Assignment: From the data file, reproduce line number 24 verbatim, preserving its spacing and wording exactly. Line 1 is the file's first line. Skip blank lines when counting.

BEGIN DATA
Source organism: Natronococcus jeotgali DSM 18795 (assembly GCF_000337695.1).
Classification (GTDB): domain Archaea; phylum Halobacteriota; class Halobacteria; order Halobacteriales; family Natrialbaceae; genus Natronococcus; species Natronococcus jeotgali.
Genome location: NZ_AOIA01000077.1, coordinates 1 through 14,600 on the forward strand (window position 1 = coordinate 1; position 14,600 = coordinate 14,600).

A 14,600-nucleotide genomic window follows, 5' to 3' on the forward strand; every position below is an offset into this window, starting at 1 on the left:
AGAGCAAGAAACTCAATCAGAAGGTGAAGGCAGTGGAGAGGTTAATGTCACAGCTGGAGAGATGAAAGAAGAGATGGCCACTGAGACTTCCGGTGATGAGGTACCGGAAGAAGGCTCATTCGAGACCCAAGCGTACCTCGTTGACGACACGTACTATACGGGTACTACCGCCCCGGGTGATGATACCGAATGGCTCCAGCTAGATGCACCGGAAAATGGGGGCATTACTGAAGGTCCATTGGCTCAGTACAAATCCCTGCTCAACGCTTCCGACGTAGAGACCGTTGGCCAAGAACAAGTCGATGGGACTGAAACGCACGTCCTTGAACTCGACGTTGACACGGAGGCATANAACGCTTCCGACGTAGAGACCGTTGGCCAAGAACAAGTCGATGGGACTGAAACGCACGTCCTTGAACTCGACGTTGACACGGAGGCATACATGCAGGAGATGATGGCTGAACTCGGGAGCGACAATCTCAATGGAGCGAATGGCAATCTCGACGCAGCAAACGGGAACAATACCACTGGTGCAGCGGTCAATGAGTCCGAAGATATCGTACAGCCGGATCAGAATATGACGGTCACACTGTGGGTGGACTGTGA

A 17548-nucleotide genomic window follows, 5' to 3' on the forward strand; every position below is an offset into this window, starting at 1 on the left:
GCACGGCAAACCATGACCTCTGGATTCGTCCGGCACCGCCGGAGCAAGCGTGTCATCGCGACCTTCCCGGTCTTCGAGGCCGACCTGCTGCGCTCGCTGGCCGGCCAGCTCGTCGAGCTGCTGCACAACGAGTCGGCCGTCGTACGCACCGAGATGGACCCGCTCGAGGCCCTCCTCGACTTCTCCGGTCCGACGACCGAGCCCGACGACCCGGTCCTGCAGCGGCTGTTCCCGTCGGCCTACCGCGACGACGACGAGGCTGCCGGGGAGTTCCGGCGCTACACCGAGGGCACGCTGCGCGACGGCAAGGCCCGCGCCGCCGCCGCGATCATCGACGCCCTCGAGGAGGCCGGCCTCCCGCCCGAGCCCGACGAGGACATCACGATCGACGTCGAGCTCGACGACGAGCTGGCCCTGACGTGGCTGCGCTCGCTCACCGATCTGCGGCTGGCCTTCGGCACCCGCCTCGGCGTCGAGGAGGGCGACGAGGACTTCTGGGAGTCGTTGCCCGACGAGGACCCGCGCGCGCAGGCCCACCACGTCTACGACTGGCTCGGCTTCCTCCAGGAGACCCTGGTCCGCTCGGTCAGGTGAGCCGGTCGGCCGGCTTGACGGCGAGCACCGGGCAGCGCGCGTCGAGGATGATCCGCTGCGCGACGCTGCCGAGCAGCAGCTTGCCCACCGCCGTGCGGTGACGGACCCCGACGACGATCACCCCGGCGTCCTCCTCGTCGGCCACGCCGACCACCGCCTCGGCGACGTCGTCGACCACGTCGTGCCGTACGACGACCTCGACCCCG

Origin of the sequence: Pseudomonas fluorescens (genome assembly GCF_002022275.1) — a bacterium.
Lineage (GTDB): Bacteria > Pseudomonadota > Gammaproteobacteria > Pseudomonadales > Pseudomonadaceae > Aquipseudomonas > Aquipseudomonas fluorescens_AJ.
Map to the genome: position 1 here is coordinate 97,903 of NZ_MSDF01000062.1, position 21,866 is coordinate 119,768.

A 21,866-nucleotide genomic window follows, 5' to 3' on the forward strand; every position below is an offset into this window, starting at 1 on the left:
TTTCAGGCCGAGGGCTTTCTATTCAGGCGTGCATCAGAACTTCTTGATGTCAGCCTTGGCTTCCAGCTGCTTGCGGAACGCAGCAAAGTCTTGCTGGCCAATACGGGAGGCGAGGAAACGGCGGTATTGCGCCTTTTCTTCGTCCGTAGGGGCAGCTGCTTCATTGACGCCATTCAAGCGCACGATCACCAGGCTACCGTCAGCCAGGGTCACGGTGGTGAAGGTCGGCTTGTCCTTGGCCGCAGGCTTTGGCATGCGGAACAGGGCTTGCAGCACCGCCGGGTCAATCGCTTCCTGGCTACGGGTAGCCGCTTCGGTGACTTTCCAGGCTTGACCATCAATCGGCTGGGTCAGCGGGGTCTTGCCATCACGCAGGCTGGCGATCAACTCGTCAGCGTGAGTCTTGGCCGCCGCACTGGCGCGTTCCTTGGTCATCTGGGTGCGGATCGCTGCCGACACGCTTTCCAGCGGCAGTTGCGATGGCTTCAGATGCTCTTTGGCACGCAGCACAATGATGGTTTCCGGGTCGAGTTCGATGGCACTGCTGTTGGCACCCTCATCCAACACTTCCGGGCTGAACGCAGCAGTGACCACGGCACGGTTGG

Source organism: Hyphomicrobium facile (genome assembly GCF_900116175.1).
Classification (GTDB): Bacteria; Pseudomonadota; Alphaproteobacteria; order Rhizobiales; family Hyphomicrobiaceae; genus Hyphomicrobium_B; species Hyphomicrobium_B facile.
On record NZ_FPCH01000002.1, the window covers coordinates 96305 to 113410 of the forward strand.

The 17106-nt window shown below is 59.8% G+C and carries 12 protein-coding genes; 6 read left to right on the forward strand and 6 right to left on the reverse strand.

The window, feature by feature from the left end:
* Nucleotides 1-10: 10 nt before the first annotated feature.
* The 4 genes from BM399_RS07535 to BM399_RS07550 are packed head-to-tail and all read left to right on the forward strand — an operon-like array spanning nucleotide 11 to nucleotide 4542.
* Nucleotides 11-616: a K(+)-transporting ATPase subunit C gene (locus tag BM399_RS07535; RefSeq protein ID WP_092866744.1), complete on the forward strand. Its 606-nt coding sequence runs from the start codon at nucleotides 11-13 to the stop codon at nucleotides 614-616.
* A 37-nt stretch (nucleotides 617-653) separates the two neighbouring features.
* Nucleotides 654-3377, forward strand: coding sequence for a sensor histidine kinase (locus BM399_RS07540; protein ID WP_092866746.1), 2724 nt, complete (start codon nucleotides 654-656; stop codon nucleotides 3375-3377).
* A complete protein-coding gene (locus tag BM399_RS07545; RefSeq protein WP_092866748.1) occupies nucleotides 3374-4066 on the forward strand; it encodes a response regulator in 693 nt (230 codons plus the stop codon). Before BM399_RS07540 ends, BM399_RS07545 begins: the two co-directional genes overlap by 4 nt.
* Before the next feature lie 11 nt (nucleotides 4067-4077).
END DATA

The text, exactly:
* Before the next feature lie 11 nt (nucleotides 4067-4077).